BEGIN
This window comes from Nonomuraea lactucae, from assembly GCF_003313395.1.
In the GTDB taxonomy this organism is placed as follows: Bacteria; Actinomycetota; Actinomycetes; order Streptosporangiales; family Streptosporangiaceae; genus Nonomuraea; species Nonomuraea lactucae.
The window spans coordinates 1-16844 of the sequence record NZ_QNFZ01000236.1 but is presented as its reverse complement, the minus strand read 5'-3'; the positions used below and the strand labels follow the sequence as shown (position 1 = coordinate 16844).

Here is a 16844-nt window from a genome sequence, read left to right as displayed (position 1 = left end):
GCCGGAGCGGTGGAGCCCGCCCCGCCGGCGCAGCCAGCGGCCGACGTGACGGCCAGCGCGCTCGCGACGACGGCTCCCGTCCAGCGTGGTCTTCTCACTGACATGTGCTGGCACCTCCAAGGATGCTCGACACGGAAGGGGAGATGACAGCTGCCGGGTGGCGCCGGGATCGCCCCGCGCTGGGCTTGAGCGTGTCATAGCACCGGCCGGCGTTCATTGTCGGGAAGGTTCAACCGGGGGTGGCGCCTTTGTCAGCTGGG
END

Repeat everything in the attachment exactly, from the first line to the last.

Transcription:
This window comes from Nonomuraea lactucae, from assembly GCF_003313395.1.
In the GTDB taxonomy this organism is placed as follows: Bacteria; Actinomycetota; Actinomycetes; order Streptosporangiales; family Streptosporangiaceae; genus Nonomuraea; species Nonomuraea lactucae.
The window spans coordinates 1-16844 of the sequence record NZ_QNFZ01000236.1 but is presented as its reverse complement, the minus strand read 5'-3'; the positions used below and the strand labels follow the sequence as shown (position 1 = coordinate 16844).

Here is a 16844-nt window from a genome sequence, read left to right as displayed (position 1 = left end):
GCCGGAGCGGTGGAGCCCGCCCCGCCGGCGCAGCCAGCGGCCGACGTGACGGCCAGCGCGCTCGCGACGACGGCTCCCGTCCAGCGTGGTCTTCTCACTGACATGTGCTGGCACCTCCAAGGATGCTCGACACGGAAGGGGAGATGACAGCTGCCGGGTGGCGCCGGGATCGCCCCGCGCTGGGCTTGAGCGTGTCATAGCACCGGCCGGCGTTCATTGTCGGGAAGGTTCAACCGGGGGTGGCGCCTTTGTCAGCTGGG